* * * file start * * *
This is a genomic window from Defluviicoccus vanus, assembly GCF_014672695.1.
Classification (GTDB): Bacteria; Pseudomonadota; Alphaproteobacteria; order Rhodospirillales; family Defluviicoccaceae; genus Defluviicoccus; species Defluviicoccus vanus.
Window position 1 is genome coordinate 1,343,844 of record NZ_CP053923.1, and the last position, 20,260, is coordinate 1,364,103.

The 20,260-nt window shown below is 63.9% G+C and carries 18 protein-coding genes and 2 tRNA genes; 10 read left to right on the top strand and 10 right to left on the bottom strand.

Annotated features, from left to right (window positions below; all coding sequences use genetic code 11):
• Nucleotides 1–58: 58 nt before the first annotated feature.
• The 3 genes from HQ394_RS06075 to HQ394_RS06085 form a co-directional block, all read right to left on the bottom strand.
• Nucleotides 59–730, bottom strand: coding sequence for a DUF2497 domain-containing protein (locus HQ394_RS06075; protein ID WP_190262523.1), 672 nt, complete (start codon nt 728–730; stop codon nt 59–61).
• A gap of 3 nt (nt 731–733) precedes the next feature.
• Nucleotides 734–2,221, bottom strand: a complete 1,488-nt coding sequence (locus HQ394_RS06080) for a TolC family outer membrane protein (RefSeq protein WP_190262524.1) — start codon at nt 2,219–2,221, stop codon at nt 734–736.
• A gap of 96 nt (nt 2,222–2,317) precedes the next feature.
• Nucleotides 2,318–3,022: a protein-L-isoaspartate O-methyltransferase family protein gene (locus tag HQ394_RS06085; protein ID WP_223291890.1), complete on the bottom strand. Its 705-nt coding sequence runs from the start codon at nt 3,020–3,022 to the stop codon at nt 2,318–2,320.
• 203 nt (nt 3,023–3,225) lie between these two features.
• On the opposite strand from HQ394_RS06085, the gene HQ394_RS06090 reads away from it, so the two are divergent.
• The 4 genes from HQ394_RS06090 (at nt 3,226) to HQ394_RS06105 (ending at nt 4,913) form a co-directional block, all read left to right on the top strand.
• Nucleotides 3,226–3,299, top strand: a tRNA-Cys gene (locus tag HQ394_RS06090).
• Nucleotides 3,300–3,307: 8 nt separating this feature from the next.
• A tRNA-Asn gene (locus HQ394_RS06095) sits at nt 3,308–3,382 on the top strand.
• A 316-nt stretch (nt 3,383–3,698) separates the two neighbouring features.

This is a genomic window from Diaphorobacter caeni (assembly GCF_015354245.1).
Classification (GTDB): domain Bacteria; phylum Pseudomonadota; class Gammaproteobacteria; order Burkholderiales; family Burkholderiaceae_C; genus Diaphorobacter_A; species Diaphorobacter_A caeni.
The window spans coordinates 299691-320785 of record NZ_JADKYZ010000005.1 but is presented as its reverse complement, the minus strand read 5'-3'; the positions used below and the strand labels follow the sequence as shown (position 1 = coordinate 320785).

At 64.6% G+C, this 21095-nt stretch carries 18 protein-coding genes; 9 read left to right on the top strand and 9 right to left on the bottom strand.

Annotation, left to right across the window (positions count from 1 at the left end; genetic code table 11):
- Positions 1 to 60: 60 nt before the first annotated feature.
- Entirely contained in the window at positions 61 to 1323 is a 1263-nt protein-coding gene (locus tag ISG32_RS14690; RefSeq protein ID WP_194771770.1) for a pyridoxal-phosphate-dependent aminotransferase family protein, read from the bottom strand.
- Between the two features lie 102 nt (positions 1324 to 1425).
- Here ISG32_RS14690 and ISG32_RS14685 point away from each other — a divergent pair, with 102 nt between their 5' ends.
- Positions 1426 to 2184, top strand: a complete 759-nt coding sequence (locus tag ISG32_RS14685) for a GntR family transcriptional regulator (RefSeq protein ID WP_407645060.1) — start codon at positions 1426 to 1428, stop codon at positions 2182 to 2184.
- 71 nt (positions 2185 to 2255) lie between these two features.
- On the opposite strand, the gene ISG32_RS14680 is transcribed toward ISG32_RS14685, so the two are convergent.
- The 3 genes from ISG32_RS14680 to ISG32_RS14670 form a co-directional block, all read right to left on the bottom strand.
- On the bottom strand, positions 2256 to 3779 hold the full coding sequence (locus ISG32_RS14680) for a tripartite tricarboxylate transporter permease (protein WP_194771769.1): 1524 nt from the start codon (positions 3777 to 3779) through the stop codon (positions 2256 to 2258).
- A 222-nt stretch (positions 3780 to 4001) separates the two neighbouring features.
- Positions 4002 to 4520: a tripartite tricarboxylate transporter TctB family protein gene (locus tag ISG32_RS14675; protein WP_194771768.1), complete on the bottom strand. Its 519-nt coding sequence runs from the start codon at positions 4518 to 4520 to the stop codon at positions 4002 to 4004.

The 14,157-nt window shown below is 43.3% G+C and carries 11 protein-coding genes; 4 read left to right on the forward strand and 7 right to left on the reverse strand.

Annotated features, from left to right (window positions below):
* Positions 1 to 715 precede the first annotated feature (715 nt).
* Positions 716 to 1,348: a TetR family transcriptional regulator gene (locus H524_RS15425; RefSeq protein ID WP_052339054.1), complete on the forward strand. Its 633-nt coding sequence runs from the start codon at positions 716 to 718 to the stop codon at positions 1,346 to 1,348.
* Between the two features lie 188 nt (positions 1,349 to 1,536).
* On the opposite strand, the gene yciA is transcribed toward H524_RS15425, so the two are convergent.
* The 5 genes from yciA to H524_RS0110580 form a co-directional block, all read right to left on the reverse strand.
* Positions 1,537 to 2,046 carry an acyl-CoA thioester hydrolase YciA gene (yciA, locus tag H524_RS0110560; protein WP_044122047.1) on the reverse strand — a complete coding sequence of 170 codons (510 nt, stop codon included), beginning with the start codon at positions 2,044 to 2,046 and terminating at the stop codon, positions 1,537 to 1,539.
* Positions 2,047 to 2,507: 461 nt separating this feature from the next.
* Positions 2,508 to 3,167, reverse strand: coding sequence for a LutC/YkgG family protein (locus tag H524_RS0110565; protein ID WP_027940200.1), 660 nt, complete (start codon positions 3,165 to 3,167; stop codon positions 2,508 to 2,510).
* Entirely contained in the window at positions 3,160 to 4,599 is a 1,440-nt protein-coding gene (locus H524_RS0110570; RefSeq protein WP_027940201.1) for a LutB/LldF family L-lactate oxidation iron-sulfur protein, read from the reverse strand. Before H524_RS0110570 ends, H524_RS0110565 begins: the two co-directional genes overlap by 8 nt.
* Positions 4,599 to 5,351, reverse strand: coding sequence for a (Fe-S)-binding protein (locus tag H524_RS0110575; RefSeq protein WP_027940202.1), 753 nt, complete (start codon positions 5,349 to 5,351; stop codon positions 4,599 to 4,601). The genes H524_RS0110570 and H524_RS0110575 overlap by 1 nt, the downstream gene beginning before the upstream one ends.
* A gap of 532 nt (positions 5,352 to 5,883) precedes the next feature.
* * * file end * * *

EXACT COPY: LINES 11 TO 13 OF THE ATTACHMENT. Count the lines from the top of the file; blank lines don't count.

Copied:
• A gap of 96 nt (nt 2,222–2,317) precedes the next feature.
• Nucleotides 2,318–3,022: a protein-L-isoaspartate O-methyltransferase family protein gene (locus tag HQ394_RS06085; protein ID WP_223291890.1), complete on the bottom strand. Its 705-nt coding sequence runs from the start codon at nt 3,020–3,022 to the stop codon at nt 2,318–2,320.
• 203 nt (nt 3,023–3,225) lie between these two features.